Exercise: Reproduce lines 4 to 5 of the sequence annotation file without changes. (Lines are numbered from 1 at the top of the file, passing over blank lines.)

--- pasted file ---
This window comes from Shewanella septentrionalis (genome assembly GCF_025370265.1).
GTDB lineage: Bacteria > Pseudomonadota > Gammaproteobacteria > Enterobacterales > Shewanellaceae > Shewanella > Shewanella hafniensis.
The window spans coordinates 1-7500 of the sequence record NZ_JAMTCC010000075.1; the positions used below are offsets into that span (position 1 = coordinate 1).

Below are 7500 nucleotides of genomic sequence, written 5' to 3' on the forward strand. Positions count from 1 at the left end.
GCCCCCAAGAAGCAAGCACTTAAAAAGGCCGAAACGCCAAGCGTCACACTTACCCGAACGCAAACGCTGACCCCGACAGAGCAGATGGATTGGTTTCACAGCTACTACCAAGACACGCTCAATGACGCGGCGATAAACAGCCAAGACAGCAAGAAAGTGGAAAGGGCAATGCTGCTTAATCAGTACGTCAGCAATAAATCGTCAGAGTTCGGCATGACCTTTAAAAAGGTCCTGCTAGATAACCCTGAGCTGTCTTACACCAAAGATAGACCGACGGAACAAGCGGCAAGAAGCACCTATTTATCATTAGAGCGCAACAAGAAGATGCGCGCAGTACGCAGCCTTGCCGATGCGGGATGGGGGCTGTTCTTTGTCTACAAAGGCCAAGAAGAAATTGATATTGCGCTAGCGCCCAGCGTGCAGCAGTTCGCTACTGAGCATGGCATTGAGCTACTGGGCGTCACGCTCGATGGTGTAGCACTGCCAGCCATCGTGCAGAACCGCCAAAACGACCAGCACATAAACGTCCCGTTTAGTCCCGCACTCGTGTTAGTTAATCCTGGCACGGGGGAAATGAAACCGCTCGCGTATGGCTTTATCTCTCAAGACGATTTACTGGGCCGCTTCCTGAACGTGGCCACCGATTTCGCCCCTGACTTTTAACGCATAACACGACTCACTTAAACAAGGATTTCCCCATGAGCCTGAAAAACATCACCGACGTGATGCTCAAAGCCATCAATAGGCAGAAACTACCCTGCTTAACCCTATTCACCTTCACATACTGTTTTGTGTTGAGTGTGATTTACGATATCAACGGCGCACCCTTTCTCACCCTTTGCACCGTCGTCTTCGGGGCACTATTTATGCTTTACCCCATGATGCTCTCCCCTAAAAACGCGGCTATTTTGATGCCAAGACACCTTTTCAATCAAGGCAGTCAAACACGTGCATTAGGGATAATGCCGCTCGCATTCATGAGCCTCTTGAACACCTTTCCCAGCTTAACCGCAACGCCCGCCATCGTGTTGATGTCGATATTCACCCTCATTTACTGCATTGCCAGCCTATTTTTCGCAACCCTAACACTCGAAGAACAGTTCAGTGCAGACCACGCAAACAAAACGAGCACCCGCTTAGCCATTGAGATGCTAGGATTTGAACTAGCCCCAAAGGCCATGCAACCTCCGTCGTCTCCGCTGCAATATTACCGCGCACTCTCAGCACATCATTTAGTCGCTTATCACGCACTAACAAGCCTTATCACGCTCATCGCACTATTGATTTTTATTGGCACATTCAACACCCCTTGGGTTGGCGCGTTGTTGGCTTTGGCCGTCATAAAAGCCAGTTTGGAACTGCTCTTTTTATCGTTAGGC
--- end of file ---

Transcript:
Below are 7500 nucleotides of genomic sequence, written 5' to 3' on the forward strand. Positions count from 1 at the left end.
GCCCCCAAGAAGCAAGCACTTAAAAAGGCCGAAACGCCAAGCGTCACACTTACCCGAACGCAAACGCTGACCCCGACAGAGCAGATGGATTGGTTTCACAGCTACTACCAAGACACGCTCAATGACGCGGCGATAAACAGCCAAGACAGCAAGAAAGTGGAAAGGGCAATGCTGCTTAATCAGTACGTCAGCAATAAATCGTCAGAGTTCGGCATGACCTTTAAAAAGGTCCTGCTAGATAACCCTGAGCTGTCTTACACCAAAGATAGACCGACGGAACAAGCGGCAAGAAGCACCTATTTATCATTAGAGCGCAACAAGAAGATGCGCGCAGTACGCAGCCTTGCCGATGCGGGATGGGGGCTGTTCTTTGTCTACAAAGGCCAAGAAGAAATTGATATTGCGCTAGCGCCCAGCGTGCAGCAGTTCGCTACTGAGCATGGCATTGAGCTACTGGGCGTCACGCTCGATGGTGTAGCACTGCCAGCCATCGTGCAGAACCGCCAAAACGACCAGCACATAAACGTCCCGTTTAGTCCCGCACTCGTGTTAGTTAATCCTGGCACGGGGGAAATGAAACCGCTCGCGTATGGCTTTATCTCTCAAGACGATTTACTGGGCCGCTTCCTGAACGTGGCCACCGATTTCGCCCCTGACTTTTAACGCATAACACGACTCACTTAAACAAGGATTTCCCCATGAGCCTGAAAAACATCACCGACGTGATGCTCAAAGCCATCAATAGGCAGAAACTACCCTGCTTAACCCTATTCACCTTCACATACTGTTTTGTGTTGAGTGTGATTTACGATATCAACGGCGCACCCTTTCTCACCCTTTGCACCGTCGTCTTCGGGGCACTATTTATGCTTTACCCCATGATGCTCTCCCCTAAAAACGCGGCTATTTTGATGCCAAGACACCTTTTCAATCAAGGCAGTCAAACACGTGCATTAGGGATAATGCCGCTCGCATTCATGAGCCTCTTGAACACCTTTCCCAGCTTAACCGCAACGCCCGCCATCGTGTTGATGTCGATATTCACCCTCATTTACTGCATTGCCAGCCTATTTTTCGCAACCCTAACACTCGAAGAACAGTTCAGTGCAGACCACGCAAACAAAACGAGCACCCGCTTAGCCATTGAGATGCTAGGATTTGAACTAGCCCCAAAGGCCATGCAACCTCCGTCGTCTCCGCTGCAATATTACCGCGCACTCTCAGCACATCATTTAGTCGCTTATCACGCACTAACAAGCCTTATCACGCTCATCGCACTATTGATTTTTATTGGCACATTCAACACCCCTTGGGTTGGCGCGTTGTTGGCTTTGGCCGTCATAAAAGCCAGTTTGGAACTGCTCTTTTTATCGTTAGGC